The United Defense M42 sub-machine gun has a moderately complicated history, a history rather more convoluted than its original creators, High Standard, had intended. The M42 was originally created as a replacement for the Thompson sub-machine gun. The gun was designed by Carl Swebilius, working for High Standard and so, as it was being designed to compete with the Thompson, original design work would most likely have been based on the weapon being chambered for the US standard pistol cartridge, the .45ACP. That being said High Standard were also interested in being able to sell the M42 to foreign governments as well, so the design was made so it could be chambered either for the .45ACP or the European 9mm Parabellum. The magazine for the 9mm Parabellum chambering was designed by John E. Owsley and held 25 rounds, while the .45ACP version held 20 rounds. Only six prototypes in .45ACP were ever made.
The M42 was made to be a quality replacement for the Thompson. Like the Thompson the M42 required much machining as it did not used stamped parts except for its magazines. The weapon tipped the scales at 10 lb (4.54 kg) empty, so it was very similar in weight to the Tommy Gun. Barrel length was 11″ giving an overall weapon length of 32.3″ (82 cm). The barrel featured six grooves, right hand twist.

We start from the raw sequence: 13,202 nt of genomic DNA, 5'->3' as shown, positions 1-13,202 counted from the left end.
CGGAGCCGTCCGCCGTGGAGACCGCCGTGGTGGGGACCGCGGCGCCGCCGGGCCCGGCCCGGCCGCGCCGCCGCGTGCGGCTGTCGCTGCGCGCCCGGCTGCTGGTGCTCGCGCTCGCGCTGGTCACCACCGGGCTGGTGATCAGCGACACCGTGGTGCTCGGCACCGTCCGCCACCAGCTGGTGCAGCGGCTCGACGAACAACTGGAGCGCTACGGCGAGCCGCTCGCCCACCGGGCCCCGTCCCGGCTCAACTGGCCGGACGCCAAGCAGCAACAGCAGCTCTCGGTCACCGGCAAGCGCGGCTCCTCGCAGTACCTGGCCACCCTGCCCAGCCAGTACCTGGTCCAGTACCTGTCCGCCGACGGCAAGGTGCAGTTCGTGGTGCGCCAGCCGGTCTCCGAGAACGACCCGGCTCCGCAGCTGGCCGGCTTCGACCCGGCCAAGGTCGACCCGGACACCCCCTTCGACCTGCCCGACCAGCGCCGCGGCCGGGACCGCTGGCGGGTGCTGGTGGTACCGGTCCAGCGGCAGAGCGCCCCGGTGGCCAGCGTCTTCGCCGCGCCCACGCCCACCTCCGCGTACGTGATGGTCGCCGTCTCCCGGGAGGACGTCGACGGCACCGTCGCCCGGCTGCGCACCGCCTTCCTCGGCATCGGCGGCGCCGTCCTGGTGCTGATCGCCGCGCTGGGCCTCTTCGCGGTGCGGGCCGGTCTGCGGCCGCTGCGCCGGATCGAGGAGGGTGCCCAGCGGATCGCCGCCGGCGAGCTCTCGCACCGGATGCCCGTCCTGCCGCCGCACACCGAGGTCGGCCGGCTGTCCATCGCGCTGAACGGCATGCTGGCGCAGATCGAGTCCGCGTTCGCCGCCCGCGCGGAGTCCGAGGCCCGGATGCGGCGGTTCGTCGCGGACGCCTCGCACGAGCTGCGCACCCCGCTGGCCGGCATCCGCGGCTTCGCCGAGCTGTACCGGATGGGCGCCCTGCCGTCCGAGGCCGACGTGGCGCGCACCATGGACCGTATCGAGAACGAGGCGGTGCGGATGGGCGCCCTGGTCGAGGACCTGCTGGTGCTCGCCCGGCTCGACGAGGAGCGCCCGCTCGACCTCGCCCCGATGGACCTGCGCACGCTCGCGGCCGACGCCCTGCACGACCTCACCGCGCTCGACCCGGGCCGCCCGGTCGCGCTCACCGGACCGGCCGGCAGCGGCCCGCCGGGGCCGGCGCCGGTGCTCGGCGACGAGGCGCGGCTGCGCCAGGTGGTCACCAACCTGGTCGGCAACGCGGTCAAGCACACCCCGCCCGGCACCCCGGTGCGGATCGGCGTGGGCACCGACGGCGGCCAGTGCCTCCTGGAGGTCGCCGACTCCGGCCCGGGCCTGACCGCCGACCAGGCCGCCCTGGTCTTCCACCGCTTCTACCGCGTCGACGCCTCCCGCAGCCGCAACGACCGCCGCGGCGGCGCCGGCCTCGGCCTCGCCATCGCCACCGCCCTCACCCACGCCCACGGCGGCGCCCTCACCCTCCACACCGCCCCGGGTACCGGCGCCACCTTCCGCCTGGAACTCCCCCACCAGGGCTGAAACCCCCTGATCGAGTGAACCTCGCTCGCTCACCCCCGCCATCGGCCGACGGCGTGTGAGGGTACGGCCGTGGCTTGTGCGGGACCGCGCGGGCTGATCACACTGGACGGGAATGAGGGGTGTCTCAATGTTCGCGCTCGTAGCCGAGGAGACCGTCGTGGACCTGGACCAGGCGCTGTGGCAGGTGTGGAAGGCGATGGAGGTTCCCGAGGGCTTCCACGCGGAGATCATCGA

The M42 was designed to be simple and reliable. Despite requiring machining Carl Swebilius had ensured his design both matched the quality of the Thompson but made manufacture easier. The weapon used a straight blow-back design and was easier to field strip than either the Thompson or the British Sten Mark II. A strong point of the M42 was its superior accuracy out to 100 yards when compared to the Thompson. Its weak points were a tendency to be sensitive to mud and sand, requiring it to be kept clean, and a tendency for the pressed steel magazines to warp in the heat of combat causing malfunctions.
The sights were a windage adjustable peep sight at the rear and a ramp mounted blade at the front.
High Standard commissioned a gentleman named Frank Jonas to seek out interested government potential buyers and the Dutch government expressed initial interest.
As it turned out while Carl Swebilius was working on the design of the M42, High Standard were given an order from the British Ministry of Defense for manufacture of 12,000 Browning .50 caliber machine guns within a ten month period. High Standard did not have such a huge manufacturing facility that it could continue with both projects and so they opted to build the tried and proven .50 Browning machine guns rather than gamble on the new and unproven M42 project.
With that project on hold Messrs. Pope and Jackson of the British Purchasing Commission expressed an interest in the M42 and signed an agreement with High Standard allowing them to manufacture the M42 and requiring the payment of a royalty fee to High Standard for each one made. Messrs Pope and Jackson decided to set up a company of their own and called it the United Defense Corporation. It would appear that High Standard were not particularly happy about this new arrangement and they refused to supply Pope and Jackson with the blueprints for the M42. Undeterred Pope and Jackson were able to secure two orders, each for 7,500 “United Defense” M42 sub-machine guns, so 15,000 in total, and they approached Marlin to make the weapons. With High Standard unwilling to provide the blueprints Marlin were faced with a daunting task of pretty much creating their own and figuring out tolerances etc. They nonetheless successfully manufactured the guns.